Creativity and the art of curation | KPMG Global
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Creativity and the art of curation

Creativity and the art of curation

Organizations need to embrace the concept of curation



Partner, Global Product Lead Innovation Factory

KPMG Nederland


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Girl carving

There is a story that is often told to describe how the greatest work of sculpture was created. How did Michelangelo create such a magnificent work of art? Well, it was easy. He started with a block of marble and then took away everything that was not David.

This is a beautifully simple way of describing what sculptors do. It is also something we should all consider when it comes to creativity. All too often, we approach a creative challenge from the basis of what can we add, rather than what we can take away.

There is an MG Taylor axiom that suggests “The art of creativity is eliminating options.” This is something that has guided my own work at KPMG U-Collaborate for many years.

However, there is a twist in this story, and it is one that perhaps challenges this hypothesis. My team recently got our hands on a 3D printer. One of the first things we printed was a copy of the statue of David. As we watched the printer fashion the statue we realized there was a shift in paradigms. Rather than taking away everything that was not David, the printer was adding the things that were David!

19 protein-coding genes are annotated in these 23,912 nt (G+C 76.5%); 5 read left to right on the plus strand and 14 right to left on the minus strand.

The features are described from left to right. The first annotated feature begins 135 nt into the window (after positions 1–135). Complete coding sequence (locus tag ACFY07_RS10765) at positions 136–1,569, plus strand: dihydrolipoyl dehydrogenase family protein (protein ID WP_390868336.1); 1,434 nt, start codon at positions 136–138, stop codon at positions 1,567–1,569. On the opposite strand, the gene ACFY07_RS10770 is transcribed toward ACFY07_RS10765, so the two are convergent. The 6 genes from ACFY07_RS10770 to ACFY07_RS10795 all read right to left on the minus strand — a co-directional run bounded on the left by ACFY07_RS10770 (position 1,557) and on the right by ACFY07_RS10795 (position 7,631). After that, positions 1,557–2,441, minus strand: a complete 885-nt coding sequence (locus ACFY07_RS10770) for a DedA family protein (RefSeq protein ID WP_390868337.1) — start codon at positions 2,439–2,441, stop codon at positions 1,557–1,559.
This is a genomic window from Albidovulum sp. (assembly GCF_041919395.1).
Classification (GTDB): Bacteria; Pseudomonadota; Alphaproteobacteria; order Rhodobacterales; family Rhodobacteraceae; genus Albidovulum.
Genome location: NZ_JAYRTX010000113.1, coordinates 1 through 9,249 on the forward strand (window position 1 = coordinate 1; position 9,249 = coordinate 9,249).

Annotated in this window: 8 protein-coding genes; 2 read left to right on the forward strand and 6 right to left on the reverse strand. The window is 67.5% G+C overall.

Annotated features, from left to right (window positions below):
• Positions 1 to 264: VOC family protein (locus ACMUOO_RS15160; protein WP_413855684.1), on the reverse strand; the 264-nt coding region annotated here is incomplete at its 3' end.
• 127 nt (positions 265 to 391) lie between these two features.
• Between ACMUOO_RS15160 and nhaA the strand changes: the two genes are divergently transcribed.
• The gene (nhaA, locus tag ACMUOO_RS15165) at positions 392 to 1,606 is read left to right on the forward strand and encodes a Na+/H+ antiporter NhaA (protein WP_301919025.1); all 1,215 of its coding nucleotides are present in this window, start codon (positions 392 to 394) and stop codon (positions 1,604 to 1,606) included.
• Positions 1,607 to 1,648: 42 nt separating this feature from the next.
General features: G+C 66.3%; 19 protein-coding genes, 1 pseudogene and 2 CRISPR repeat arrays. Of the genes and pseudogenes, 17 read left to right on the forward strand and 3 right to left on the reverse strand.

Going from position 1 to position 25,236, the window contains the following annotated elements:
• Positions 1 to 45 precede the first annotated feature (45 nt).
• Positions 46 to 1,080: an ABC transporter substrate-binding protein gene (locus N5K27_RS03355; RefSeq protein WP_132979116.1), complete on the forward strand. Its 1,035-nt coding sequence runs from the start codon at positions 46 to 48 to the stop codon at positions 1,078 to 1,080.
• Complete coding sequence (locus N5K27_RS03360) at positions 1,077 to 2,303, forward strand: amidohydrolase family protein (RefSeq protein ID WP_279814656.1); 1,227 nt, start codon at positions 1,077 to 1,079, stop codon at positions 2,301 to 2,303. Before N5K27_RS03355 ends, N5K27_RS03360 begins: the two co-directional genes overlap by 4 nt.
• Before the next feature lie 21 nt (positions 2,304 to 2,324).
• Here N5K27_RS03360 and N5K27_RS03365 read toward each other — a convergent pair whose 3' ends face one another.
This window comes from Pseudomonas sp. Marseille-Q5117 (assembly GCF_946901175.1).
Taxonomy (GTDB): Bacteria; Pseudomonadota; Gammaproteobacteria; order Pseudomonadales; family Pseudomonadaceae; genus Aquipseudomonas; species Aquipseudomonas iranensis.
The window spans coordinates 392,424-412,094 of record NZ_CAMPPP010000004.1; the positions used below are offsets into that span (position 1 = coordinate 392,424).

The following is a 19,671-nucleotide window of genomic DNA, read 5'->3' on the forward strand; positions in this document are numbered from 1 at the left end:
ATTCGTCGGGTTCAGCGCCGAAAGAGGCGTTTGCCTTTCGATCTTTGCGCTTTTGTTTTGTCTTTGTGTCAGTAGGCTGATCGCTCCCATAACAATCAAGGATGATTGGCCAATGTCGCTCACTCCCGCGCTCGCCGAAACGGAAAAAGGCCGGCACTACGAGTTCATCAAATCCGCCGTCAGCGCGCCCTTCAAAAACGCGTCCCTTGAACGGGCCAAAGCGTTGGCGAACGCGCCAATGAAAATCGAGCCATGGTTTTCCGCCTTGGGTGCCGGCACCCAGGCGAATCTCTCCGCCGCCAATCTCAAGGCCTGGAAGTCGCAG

This really got me thinking about innovation and disruption. If you consider a mature business at the top end of town, imagine the complexity of processes and systems that exist within the organization. This could be the equivalent of Michelangelo’s block of marble. Within the organization, seeds of innovation are growing – but people need to work out how they can chip away at the marble to create something new. This requires a different skillset. There are many courses out there that teach you how to build things, but very few that teach you how to take things apart or take things away.

This is perhaps why nimble entrepreneurs and start-ups often hold the upper hand when it comes to being creative. They start with a blank sheet of paper (or block of marble) and judiciously create their minimum viable product. The very fact they begin from scratch is their advantage – not necessarily their idea.

The challenge for companies that do not have the creative freedom to begin at square one is how do we create that same culture of innovation? How do we build an environment where we are comfortable at chipping away the things that no longer add value?

How many systems would we switch off as opposed to trying to integrate them with the new? How much complexity in our processes could we design out to create something that is elegant and simple?

For me, this feels very different from how most large organizations function. But if we are going to create magnificent works of art within our day-to-day working lives, we need to embrace the concept of curation – of removing the superfluous and keeping only that which is beautiful in its simplicity.

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